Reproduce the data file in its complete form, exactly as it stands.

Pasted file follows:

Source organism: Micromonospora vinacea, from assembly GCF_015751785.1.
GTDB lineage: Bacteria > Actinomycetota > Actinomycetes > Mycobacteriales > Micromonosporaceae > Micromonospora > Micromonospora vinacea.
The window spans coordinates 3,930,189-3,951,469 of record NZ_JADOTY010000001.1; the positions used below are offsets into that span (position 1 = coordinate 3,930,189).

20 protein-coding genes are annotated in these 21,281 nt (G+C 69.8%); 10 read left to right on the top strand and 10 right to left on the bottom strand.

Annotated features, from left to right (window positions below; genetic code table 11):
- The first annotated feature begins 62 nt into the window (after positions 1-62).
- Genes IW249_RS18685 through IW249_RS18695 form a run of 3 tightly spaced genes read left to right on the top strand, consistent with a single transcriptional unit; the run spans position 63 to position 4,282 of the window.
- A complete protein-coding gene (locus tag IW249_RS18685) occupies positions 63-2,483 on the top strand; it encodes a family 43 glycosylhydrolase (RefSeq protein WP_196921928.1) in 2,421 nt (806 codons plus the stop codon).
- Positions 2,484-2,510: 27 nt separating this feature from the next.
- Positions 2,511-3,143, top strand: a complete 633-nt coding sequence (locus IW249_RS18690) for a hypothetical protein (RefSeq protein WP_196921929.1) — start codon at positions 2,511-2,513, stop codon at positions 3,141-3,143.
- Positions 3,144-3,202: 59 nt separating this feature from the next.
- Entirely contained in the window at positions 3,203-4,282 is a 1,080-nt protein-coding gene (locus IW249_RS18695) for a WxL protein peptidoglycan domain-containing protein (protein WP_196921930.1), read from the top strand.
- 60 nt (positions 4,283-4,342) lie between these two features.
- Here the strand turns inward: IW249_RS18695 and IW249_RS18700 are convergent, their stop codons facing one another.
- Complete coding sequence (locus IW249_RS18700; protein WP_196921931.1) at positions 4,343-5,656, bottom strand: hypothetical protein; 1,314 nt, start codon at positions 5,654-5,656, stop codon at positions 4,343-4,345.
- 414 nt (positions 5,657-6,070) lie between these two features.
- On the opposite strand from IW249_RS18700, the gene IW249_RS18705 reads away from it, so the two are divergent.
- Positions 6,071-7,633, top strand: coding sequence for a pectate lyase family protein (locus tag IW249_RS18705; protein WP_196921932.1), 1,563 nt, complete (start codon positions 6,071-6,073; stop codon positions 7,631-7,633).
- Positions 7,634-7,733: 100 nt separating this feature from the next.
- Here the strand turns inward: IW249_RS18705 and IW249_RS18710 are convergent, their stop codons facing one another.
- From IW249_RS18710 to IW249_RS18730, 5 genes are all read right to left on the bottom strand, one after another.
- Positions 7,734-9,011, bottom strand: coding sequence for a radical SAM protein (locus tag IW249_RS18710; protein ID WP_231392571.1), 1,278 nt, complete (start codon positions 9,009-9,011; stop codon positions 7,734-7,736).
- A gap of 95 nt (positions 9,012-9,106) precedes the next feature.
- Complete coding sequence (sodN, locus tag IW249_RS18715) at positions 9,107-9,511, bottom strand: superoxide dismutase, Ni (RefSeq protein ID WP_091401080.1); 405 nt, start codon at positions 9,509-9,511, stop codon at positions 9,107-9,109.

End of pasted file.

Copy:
Source organism: Micromonospora vinacea, from assembly GCF_015751785.1.
GTDB lineage: Bacteria > Actinomycetota > Actinomycetes > Mycobacteriales > Micromonosporaceae > Micromonospora > Micromonospora vinacea.
The window spans coordinates 3,930,189-3,951,469 of record NZ_JADOTY010000001.1; the positions used below are offsets into that span (position 1 = coordinate 3,930,189).

20 protein-coding genes are annotated in these 21,281 nt (G+C 69.8%); 10 read left to right on the top strand and 10 right to left on the bottom strand.

Annotated features, from left to right (window positions below; genetic code table 11):
- The first annotated feature begins 62 nt into the window (after positions 1-62).
- Genes IW249_RS18685 through IW249_RS18695 form a run of 3 tightly spaced genes read left to right on the top strand, consistent with a single transcriptional unit; the run spans position 63 to position 4,282 of the window.
- A complete protein-coding gene (locus tag IW249_RS18685) occupies positions 63-2,483 on the top strand; it encodes a family 43 glycosylhydrolase (RefSeq protein WP_196921928.1) in 2,421 nt (806 codons plus the stop codon).
- Positions 2,484-2,510: 27 nt separating this feature from the next.
- Positions 2,511-3,143, top strand: a complete 633-nt coding sequence (locus IW249_RS18690) for a hypothetical protein (RefSeq protein WP_196921929.1) — start codon at positions 2,511-2,513, stop codon at positions 3,141-3,143.
- Positions 3,144-3,202: 59 nt separating this feature from the next.
- Entirely contained in the window at positions 3,203-4,282 is a 1,080-nt protein-coding gene (locus IW249_RS18695) for a WxL protein peptidoglycan domain-containing protein (protein WP_196921930.1), read from the top strand.
- 60 nt (positions 4,283-4,342) lie between these two features.
- Here the strand turns inward: IW249_RS18695 and IW249_RS18700 are convergent, their stop codons facing one another.
- Complete coding sequence (locus IW249_RS18700; protein WP_196921931.1) at positions 4,343-5,656, bottom strand: hypothetical protein; 1,314 nt, start codon at positions 5,654-5,656, stop codon at positions 4,343-4,345.
- 414 nt (positions 5,657-6,070) lie between these two features.
- On the opposite strand from IW249_RS18700, the gene IW249_RS18705 reads away from it, so the two are divergent.
- Positions 6,071-7,633, top strand: coding sequence for a pectate lyase family protein (locus tag IW249_RS18705; protein WP_196921932.1), 1,563 nt, complete (start codon positions 6,071-6,073; stop codon positions 7,631-7,633).
- Positions 7,634-7,733: 100 nt separating this feature from the next.
- Here the strand turns inward: IW249_RS18705 and IW249_RS18710 are convergent, their stop codons facing one another.
- From IW249_RS18710 to IW249_RS18730, 5 genes are all read right to left on the bottom strand, one after another.
- Positions 7,734-9,011, bottom strand: coding sequence for a radical SAM protein (locus tag IW249_RS18710; protein ID WP_231392571.1), 1,278 nt, complete (start codon positions 9,009-9,011; stop codon positions 7,734-7,736).
- A gap of 95 nt (positions 9,012-9,106) precedes the next feature.
- Complete coding sequence (sodN, locus tag IW249_RS18715) at positions 9,107-9,511, bottom strand: superoxide dismutase, Ni (RefSeq protein ID WP_091401080.1); 405 nt, start codon at positions 9,509-9,511, stop codon at positions 9,107-9,109.